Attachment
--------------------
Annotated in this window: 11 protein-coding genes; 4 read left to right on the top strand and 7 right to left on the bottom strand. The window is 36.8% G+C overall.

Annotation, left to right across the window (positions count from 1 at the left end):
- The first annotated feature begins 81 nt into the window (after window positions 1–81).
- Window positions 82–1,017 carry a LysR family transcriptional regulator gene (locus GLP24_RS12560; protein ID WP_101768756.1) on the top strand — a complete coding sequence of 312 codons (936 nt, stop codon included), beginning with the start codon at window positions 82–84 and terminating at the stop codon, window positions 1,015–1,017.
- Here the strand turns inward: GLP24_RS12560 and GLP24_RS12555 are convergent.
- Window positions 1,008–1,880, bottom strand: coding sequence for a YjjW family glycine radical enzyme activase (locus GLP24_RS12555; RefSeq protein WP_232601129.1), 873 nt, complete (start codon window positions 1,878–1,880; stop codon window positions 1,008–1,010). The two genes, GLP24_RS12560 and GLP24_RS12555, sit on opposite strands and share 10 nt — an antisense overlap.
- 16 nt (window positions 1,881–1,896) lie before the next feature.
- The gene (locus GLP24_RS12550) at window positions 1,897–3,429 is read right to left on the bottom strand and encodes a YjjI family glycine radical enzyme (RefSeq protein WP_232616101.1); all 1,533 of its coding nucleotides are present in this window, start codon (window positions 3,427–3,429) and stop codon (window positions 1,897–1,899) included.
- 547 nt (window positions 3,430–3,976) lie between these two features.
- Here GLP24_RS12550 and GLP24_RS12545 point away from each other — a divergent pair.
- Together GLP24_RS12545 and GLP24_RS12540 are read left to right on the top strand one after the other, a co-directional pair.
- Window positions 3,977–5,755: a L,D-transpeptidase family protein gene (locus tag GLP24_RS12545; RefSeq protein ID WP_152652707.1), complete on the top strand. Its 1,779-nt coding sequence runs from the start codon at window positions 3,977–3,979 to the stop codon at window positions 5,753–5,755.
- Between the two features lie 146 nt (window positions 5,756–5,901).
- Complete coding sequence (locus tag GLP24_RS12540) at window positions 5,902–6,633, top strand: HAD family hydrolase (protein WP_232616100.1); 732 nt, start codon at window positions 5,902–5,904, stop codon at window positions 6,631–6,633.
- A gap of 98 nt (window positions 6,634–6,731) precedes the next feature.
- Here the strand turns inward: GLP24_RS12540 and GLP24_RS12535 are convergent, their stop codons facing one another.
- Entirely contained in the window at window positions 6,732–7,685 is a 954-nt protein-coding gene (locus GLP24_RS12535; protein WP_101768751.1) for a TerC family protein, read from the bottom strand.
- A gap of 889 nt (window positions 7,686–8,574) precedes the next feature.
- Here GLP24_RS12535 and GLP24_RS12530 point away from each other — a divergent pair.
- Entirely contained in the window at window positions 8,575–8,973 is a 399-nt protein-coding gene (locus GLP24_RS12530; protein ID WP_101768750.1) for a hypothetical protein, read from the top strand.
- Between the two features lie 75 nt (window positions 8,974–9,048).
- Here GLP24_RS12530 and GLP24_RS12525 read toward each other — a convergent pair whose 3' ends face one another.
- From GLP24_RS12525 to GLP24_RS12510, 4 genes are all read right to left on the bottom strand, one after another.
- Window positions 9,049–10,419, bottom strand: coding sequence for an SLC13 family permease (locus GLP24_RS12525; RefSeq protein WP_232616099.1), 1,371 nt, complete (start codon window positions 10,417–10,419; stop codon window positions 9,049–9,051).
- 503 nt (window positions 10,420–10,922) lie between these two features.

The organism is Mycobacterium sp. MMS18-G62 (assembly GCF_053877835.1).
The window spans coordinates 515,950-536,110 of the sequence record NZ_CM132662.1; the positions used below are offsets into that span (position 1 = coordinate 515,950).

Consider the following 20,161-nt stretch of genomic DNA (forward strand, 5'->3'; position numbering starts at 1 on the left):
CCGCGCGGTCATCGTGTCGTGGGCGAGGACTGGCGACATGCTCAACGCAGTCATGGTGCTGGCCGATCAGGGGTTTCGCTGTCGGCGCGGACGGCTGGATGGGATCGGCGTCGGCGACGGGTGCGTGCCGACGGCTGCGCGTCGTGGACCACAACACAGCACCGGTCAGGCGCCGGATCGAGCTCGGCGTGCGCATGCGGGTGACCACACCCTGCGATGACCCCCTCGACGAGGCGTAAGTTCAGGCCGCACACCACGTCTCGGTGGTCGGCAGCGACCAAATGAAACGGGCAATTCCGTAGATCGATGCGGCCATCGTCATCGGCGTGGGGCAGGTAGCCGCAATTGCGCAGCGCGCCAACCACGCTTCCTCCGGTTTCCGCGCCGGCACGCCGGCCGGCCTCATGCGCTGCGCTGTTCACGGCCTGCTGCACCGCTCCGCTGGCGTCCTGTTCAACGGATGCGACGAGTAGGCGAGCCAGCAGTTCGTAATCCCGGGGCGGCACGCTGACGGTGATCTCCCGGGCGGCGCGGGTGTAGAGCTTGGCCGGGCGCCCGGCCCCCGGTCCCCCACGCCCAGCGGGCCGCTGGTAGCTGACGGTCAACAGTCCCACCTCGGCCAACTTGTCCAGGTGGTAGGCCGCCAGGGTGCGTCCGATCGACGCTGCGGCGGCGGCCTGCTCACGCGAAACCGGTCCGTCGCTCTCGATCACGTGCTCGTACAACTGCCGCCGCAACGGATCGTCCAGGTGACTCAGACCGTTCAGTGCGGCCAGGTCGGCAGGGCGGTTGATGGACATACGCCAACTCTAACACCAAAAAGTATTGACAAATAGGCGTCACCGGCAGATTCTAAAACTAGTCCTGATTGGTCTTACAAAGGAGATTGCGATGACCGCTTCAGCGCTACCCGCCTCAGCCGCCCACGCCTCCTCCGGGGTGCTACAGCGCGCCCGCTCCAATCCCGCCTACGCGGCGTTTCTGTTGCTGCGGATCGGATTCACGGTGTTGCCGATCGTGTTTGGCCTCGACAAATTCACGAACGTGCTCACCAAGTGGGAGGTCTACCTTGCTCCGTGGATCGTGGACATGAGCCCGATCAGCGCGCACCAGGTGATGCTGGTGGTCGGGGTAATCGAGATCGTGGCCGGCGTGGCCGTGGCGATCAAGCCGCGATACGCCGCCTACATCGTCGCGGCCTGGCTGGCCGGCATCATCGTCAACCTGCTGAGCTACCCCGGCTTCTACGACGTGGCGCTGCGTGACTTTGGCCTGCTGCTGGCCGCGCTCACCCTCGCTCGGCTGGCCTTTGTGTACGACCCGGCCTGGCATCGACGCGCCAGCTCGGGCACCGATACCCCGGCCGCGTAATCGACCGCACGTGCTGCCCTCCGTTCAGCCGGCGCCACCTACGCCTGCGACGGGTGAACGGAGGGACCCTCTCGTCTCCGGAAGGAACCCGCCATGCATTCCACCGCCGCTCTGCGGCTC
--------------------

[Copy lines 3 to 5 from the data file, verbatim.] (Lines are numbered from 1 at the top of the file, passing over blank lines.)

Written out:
- The first annotated feature begins 81 nt into the window (after window positions 1–81).
- Window positions 82–1,017 carry a LysR family transcriptional regulator gene (locus GLP24_RS12560; protein ID WP_101768756.1) on the top strand — a complete coding sequence of 312 codons (936 nt, stop codon included), beginning with the start codon at window positions 82–84 and terminating at the stop codon, window positions 1,015–1,017.
- Here the strand turns inward: GLP24_RS12560 and GLP24_RS12555 are convergent.